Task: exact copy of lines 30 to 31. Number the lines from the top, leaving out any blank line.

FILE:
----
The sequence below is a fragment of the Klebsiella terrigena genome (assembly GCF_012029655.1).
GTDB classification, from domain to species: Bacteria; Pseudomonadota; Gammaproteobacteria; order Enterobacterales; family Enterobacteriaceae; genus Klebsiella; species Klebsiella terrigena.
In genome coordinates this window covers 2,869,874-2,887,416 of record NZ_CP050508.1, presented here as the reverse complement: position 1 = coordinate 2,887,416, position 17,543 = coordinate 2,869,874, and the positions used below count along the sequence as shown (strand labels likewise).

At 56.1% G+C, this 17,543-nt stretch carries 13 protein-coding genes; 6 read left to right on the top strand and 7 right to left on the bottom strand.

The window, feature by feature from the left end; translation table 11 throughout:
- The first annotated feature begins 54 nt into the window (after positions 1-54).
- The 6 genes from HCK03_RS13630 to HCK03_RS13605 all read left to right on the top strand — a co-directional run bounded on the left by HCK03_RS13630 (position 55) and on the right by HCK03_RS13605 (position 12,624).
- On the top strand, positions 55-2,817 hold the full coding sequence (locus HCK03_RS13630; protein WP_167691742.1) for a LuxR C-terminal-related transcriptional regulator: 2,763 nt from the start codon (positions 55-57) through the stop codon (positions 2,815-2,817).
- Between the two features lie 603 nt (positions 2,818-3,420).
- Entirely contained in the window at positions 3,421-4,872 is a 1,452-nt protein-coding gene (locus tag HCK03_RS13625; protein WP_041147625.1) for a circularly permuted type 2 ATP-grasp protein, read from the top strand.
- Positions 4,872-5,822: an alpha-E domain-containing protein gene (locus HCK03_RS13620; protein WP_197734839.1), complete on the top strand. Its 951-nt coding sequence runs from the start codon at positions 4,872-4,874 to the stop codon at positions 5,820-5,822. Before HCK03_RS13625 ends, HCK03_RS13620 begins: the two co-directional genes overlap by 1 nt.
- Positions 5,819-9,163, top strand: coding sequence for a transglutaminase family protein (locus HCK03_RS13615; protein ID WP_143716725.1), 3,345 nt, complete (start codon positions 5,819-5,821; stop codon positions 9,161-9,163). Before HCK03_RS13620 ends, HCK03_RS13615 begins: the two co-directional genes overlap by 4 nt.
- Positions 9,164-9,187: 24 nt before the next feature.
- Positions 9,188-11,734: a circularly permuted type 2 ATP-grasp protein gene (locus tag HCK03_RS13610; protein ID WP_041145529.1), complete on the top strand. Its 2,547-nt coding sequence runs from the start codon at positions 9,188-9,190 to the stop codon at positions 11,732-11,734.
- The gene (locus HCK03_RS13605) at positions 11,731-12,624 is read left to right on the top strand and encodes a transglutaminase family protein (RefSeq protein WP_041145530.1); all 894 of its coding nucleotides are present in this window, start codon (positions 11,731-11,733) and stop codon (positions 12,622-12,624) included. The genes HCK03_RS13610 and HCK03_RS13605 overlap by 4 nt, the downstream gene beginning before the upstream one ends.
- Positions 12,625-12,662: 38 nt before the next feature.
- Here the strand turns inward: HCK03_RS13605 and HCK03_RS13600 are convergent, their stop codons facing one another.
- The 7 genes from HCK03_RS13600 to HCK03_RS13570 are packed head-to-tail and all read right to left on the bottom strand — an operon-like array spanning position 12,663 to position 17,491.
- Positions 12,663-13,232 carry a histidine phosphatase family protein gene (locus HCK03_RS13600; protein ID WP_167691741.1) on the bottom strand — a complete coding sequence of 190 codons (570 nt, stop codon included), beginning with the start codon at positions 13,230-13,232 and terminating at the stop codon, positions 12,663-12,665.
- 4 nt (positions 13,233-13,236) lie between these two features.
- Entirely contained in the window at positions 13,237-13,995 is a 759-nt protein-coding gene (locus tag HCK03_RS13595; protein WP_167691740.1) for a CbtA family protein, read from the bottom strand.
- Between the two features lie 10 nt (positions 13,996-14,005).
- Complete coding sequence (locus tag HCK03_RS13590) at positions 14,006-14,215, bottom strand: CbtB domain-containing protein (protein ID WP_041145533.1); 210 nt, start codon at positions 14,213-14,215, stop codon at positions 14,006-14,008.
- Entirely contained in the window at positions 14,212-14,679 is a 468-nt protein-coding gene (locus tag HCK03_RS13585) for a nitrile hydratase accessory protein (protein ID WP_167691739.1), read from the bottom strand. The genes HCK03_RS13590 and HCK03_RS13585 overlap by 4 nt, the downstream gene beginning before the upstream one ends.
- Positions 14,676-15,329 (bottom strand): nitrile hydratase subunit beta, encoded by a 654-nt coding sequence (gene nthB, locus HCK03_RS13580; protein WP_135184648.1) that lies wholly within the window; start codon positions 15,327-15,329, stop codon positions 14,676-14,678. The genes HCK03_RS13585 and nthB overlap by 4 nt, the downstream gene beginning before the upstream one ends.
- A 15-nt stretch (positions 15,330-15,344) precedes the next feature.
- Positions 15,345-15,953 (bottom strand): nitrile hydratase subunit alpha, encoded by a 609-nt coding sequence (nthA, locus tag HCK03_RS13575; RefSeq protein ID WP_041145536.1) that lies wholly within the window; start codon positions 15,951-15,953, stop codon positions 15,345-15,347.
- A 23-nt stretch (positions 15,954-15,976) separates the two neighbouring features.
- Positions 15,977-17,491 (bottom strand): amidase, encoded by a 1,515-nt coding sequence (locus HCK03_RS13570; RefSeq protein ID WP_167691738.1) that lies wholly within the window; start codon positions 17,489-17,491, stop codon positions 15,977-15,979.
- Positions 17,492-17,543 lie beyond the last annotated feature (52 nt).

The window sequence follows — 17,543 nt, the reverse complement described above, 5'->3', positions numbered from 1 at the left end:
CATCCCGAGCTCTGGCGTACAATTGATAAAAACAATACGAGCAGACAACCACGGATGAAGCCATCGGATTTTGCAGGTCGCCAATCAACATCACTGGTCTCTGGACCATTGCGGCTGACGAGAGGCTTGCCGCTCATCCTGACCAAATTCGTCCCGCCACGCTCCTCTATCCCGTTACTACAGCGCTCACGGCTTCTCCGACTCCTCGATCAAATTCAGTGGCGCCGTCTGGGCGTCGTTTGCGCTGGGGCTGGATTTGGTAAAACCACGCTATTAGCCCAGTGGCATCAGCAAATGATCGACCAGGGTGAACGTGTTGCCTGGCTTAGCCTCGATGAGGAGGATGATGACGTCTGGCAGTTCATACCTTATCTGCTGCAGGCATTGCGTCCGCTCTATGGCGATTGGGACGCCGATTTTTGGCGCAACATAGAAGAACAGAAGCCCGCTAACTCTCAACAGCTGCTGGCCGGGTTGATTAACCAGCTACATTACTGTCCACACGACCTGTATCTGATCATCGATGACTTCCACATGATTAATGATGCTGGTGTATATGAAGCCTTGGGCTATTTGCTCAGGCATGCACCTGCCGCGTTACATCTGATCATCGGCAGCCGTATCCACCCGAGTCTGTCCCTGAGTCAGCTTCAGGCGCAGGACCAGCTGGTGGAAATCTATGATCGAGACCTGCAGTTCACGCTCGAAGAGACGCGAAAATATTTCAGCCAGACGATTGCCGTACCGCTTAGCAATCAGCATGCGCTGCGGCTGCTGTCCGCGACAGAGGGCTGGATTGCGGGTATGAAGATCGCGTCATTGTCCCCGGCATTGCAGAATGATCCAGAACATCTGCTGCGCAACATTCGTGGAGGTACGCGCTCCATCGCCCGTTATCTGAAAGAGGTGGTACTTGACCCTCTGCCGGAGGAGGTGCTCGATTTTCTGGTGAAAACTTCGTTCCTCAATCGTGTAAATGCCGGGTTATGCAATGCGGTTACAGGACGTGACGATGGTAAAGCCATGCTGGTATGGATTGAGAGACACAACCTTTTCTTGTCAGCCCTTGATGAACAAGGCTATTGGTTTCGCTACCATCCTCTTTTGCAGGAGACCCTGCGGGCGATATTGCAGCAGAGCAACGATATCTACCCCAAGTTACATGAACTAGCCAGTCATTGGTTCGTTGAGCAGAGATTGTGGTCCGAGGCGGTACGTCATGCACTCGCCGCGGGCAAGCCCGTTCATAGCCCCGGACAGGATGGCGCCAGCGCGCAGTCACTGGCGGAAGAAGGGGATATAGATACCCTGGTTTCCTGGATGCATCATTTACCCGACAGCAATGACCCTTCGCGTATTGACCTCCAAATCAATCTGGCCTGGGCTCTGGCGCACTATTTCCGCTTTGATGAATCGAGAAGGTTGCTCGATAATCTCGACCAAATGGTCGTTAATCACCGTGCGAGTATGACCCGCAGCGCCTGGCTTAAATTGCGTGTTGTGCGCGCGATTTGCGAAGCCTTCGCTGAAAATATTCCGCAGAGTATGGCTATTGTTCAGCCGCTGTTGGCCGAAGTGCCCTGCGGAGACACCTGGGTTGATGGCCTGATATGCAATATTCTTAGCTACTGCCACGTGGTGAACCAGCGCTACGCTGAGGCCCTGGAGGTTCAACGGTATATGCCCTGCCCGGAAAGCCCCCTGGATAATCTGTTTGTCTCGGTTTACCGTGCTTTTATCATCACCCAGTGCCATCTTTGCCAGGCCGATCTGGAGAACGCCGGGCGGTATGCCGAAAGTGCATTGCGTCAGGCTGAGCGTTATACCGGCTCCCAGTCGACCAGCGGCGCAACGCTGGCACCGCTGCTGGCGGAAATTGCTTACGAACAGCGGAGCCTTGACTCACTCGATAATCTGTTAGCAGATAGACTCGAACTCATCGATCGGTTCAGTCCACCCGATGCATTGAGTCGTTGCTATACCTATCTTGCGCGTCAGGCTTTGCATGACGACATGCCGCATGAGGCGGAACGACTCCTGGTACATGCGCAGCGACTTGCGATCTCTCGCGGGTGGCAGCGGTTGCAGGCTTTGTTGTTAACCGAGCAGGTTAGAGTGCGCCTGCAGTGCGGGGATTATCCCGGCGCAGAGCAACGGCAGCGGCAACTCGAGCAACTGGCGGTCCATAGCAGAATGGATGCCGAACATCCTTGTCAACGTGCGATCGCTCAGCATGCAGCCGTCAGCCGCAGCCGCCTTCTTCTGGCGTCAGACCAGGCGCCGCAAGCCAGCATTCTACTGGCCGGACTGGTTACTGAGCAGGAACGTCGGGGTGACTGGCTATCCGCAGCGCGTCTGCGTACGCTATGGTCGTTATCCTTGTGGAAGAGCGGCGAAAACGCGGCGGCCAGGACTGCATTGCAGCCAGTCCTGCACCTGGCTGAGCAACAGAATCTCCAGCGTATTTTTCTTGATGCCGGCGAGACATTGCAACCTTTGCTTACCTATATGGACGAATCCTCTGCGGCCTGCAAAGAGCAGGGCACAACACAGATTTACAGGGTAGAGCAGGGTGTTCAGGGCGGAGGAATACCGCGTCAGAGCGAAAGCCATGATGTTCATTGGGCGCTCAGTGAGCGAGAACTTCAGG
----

- Positions 17,492-17,543 lie beyond the last annotated feature (52 nt).

The window sequence follows — 17,543 nt, the reverse complement described above, 5'->3', positions numbered from 1 at the left end: